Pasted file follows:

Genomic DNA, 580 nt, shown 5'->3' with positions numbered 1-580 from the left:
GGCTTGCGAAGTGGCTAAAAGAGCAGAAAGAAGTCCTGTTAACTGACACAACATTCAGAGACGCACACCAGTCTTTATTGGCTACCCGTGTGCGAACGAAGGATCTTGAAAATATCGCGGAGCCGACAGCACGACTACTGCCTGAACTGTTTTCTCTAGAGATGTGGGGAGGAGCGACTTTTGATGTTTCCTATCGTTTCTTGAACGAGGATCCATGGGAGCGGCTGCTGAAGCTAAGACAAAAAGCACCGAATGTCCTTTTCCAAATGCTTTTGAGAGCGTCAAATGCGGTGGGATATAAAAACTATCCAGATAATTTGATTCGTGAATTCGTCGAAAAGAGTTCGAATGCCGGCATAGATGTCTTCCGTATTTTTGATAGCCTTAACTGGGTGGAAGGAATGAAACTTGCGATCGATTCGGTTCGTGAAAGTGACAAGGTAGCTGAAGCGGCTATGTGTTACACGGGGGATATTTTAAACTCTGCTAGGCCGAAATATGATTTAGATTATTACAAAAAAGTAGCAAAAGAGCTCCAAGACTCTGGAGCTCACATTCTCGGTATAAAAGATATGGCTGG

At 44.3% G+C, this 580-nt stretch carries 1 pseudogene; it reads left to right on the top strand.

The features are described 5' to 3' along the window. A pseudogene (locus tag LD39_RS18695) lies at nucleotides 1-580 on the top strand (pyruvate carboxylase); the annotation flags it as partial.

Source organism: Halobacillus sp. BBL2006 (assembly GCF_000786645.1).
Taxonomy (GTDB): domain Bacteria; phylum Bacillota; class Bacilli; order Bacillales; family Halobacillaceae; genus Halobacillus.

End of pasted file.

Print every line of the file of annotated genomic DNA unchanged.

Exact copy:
Genomic DNA, 580 nt, shown 5'->3' with positions numbered 1-580 from the left:
GGCTTGCGAAGTGGCTAAAAGAGCAGAAAGAAGTCCTGTTAACTGACACAACATTCAGAGACGCACACCAGTCTTTATTGGCTACCCGTGTGCGAACGAAGGATCTTGAAAATATCGCGGAGCCGACAGCACGACTACTGCCTGAACTGTTTTCTCTAGAGATGTGGGGAGGAGCGACTTTTGATGTTTCCTATCGTTTCTTGAACGAGGATCCATGGGAGCGGCTGCTGAAGCTAAGACAAAAAGCACCGAATGTCCTTTTCCAAATGCTTTTGAGAGCGTCAAATGCGGTGGGATATAAAAACTATCCAGATAATTTGATTCGTGAATTCGTCGAAAAGAGTTCGAATGCCGGCATAGATGTCTTCCGTATTTTTGATAGCCTTAACTGGGTGGAAGGAATGAAACTTGCGATCGATTCGGTTCGTGAAAGTGACAAGGTAGCTGAAGCGGCTATGTGTTACACGGGGGATATTTTAAACTCTGCTAGGCCGAAATATGATTTAGATTATTACAAAAAAGTAGCAAAAGAGCTCCAAGACTCTGGAGCTCACATTCTCGGTATAAAAGATATGGCTGG

At 44.3% G+C, this 580-nt stretch carries 1 pseudogene; it reads left to right on the top strand.

The features are described 5' to 3' along the window. A pseudogene (locus tag LD39_RS18695) lies at nucleotides 1-580 on the top strand (pyruvate carboxylase); the annotation flags it as partial.

Source organism: Halobacillus sp. BBL2006 (assembly GCF_000786645.1).
Taxonomy (GTDB): domain Bacteria; phylum Bacillota; class Bacilli; order Bacillales; family Halobacillaceae; genus Halobacillus.